Back in 2009 when I was barely a month into my first real job I was offered my first free pair of tickets to an area concert. I’m somewhat ashamed to admit it was a Taylor Swift show. I’m not a fan of her music, but it was in Sioux City, where most of my college friends still lived at that time, so I figured what the hell.
We tailgated outside the arena, sat awkwardly next to a couple of 12-year-olds and their mom during the show, and had a weird but good time. It was pretty early in T-Swift’s career, when she still sang country songs about breakups. After the show, my friends and I had a barley pop-fueled conversation noting how many of her songs were about breakups, and how many more times it needed to happen before she realized that the problem might be her. We called it Taylor Swift Syndrome and still joke about it today. Since then she’s come out with titles like “Bad Blood,” “I Knew You Were Trouble”, “We Are Never Ever Getting Back Together,” and “Better Than Revenge,” which only confirmed our theory.
So what does this have to do with sportscasting? Well, as sportscasters we are as a rule not always the most self-aware group. Having a bit of ego is common and in many ways essential to doing the job well. Especially early in my career, I was as guilty as anyone of listening to someone who had a better job than I do and complaining that I was more deserving of the position. After all, my friends and family told me how good I sounded. The grandmother of a player says it feels just like she’s in the gym when she’s listening to my call. So why did I keep coming up short in the job market over and over again? Because I needed a reality check!
My reality check came when I went to Salisbury, North Carolina, and attended STAA’s One Day Ticket program in 2014. In a group critique session, they played a segment from my sports talk show that I was proud of. It got skewered! Looking around the room I saw faces in palms and people mouthing “What the hell is this.” It was my Taylor Swift moment. The problem was me, not someone else not giving me a chance.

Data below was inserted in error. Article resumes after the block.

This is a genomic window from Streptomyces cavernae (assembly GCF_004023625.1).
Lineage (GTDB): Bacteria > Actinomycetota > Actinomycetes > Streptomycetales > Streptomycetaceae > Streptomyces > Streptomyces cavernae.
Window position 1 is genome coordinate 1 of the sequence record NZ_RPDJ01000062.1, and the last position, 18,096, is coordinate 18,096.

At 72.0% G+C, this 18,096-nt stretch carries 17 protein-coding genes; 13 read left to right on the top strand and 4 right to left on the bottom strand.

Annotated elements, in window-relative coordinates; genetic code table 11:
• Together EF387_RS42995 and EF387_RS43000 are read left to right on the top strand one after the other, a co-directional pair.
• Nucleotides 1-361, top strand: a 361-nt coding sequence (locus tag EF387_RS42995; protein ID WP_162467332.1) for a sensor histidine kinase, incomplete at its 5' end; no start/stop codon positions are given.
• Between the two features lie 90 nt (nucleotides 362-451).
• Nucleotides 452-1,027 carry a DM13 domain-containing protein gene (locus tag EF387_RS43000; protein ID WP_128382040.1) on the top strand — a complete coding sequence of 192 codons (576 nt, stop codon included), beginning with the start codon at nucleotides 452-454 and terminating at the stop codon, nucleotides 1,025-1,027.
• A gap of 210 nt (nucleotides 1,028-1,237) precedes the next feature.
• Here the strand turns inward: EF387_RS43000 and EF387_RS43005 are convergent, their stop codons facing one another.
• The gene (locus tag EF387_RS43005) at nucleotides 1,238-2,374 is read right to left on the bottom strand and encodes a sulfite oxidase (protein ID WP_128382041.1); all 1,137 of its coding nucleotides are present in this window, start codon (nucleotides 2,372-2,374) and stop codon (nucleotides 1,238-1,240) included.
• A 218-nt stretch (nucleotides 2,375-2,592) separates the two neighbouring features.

At that point, I had to decide between burying my head in the sand and believing that the grandma back in Iowa knew more than these industry professional, or take a long look in the mirror and accept that I was simply not very good. I went with the latter. I started building relationships with people in the industry who could give me honest informed feedback. I listened to my work and started realizing where all the mistakes I had been making were. I chose to not accept mediocrity and to get better!
I’m sure that if I listened to the clip that played in that critique group in North Carolina today I would cringe. I know I’ve improved dramatically from that time but I’m still a long way from a finished product.
Now I see threads on Facebook, in forums, etc. where people complain about not getting jobs or thinking they deserve to be at a higher level. I can’t help but wonder if they have Taylor Swift Syndrome. If they do, there’s only one cure, putting away your Bad Blood and deciding that you are Never Ever Getting Back Together with your old habits!